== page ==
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After a few months of vacation and hiatus, we are beginning our 2nd year of #slpchats! And what better topic than literacy and the role of SLP/SLTs, especially as many are about to begin a new school year.
SLPs are becoming increasingly involved in literacy assessment and intervention. There was a time when reading skills were left only to the daycare and classroom teachers but we find ourselves in a position to provide more support in reading and writing intervention than ever before.
There are many aspects of literacy where a speech pathologist could lend support or intervention. Listed below are several of the areas of reading that people require to be successful readers:
Print Concepts: Learning how to hold a book, which way to turn the pages or track print, that meaning is derived from print and not the pictures, and literacy-specific vocabulary (e.g. cover, author, pages, title, etc) are generally considered a part of emergent literacy skills.
Alphabet Concepts: Learning the letter names, the sounds letters make including diagraphs (e.g. ‘sh’, ‘ch’, ‘th’), as well as upper and lower case symbols for each letter are aspects of alphabet concepts and are required before a person can read or write words.
Phonological Awareness: Understanding how sounds create words and how words are separate from each other as well as the ability to manipulate these sounds with and without visuals are important to later decoding and spelling skills.
Language skills: Understanding the meaning of words (i.e. semantics) and the grammatical organization of language (i.e. syntax) is crucial to listening and reading comprehension. Decoding is of no use to anyone if they cannot make sense of what they are reading. Oral language has generally been accepted as foundational to reading and writing success. It is also important to understand social interactions and uses of language to understand interactions and thought processes of characters in books.
Narrative Development: Being able to understand and produce narrative stories is important to reading and writing success, especially as people develop their literacy skills and apply them to academic situations. (Kaderavek & Sulzby, 2000). This also applies to understanding and use of story grammar and structure.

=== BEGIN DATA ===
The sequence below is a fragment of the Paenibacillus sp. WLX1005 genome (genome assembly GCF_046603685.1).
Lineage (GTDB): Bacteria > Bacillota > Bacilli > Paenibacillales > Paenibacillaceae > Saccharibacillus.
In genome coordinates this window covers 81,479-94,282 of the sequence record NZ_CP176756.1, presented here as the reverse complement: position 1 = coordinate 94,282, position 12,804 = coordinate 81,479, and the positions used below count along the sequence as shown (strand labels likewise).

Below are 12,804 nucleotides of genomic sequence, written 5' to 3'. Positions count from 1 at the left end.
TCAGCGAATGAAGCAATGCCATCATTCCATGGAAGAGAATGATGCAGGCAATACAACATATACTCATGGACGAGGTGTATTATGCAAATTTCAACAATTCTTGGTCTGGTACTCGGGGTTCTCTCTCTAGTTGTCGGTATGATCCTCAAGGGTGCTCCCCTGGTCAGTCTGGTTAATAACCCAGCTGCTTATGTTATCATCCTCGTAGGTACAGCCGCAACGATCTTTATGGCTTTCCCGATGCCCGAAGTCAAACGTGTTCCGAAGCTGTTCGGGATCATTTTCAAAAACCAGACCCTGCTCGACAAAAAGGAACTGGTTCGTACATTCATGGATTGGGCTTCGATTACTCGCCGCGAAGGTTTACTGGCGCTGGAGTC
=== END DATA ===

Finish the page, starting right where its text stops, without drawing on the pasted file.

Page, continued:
Research has supported that children with speech sound disorders have difficulty with later reading skills, and even more difficulty if they also have specific language impairment (Boada, Pennington, Peterson & Shriberg, 2009).
It becomes clear that a speech-language pathologist could potentially have a tremendous role to play in literacy intervention and prevention of future reading and writing difficulty. However, this continues to be ‘tricky’ sometimes given multiple people who have a role in literacy. There is a need to work together with many other professionals in order to not duplicate services but utilize everyone’s various skills and develop roles in literacy assessment and intervention. The SLP role is often not clearly defined and is different everywhere, depending on the facility, SLP confidence, others working on literacy, caseload need, availability of resources, and so on. The ASHA website has an entire section devoted to literacy, called the Literacy Gateway. It contains links to articles, position statements, and other information on literacy available to SLPs. We encourage you to browse this site. Also, CASLPA has a great section on “The 3 Ls: Language, Literacy, and Learning” in their most recent issue of Communiqué. We also encourage you to read those articles to learn more about what SLPs are doing to improve literacy skills.
Beyond children, literacy skills are also important for adults when reading labels on medications, following health care instructions, signing consent documents, driving, and other everyday living situations with friends and family. In a rehabilitative situation, SLPs can also provide support and intervention to adults learning to read whether they have lost this skill due to a neurological incident, are ESL, or never had the skill in the first place.
On August 14th at 2 pm Eastern Time (Toronto time) we will be discussing the role of SLPs with regard to literacy. We will be asking questions about the role various SLPs have taken to support the literacy skills of their clients, what assessment and therapy tools are being used, and how we feel our role may continue to change over time. We hope you will join us!
Broada, R., Pennington, B., Peterson, R., & Shriberg, L. (2009). What influences literacy outcome in children with speech sound disorder? Journal of Speech, Language, and Hearing Research, 52(5), 1175.
Kaderavek, J., & Sulzby, E. (2000). Narrative production by children with and without specific language impairment: oral narratives and emergent readings. Journal of Speech, Language, and Hearing Research, 43(1), 34.